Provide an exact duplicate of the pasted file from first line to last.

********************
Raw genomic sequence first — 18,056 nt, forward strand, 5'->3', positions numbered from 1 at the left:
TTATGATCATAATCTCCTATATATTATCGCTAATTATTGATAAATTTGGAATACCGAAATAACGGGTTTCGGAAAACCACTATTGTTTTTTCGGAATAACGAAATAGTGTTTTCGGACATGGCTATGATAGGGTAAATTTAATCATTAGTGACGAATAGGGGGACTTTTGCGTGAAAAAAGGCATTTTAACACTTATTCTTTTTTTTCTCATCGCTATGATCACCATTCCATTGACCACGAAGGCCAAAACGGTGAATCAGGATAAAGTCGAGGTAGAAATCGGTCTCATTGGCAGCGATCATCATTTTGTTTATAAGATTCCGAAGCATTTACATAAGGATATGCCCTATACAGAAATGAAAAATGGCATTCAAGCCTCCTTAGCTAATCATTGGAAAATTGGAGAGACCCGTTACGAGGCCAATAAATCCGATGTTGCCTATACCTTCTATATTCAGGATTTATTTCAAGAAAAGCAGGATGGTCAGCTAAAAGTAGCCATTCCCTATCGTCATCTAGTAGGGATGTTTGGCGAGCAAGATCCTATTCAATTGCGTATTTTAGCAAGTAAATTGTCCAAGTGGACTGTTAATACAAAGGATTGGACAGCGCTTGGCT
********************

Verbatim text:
Raw genomic sequence first — 18,056 nt, forward strand, 5'->3', positions numbered from 1 at the left:
TTATGATCATAATCTCCTATATATTATCGCTAATTATTGATAAATTTGGAATACCGAAATAACGGGTTTCGGAAAACCACTATTGTTTTTTCGGAATAACGAAATAGTGTTTTCGGACATGGCTATGATAGGGTAAATTTAATCATTAGTGACGAATAGGGGGACTTTTGCGTGAAAAAAGGCATTTTAACACTTATTCTTTTTTTTCTCATCGCTATGATCACCATTCCATTGACCACGAAGGCCAAAACGGTGAATCAGGATAAAGTCGAGGTAGAAATCGGTCTCATTGGCAGCGATCATCATTTTGTTTATAAGATTCCGAAGCATTTACATAAGGATATGCCCTATACAGAAATGAAAAATGGCATTCAAGCCTCCTTAGCTAATCATTGGAAAATTGGAGAGACCCGTTACGAGGCCAATAAATCCGATGTTGCCTATACCTTCTATATTCAGGATTTATTTCAAGAAAAGCAGGATGGTCAGCTAAAAGTAGCCATTCCCTATCGTCATCTAGTAGGGATGTTTGGCGAGCAAGATCCTATTCAATTGCGTATTTTAGCAAGTAAATTGTCCAAGTGGACTGTTAATACAAAGGATTGGACAGCGCTTGGCT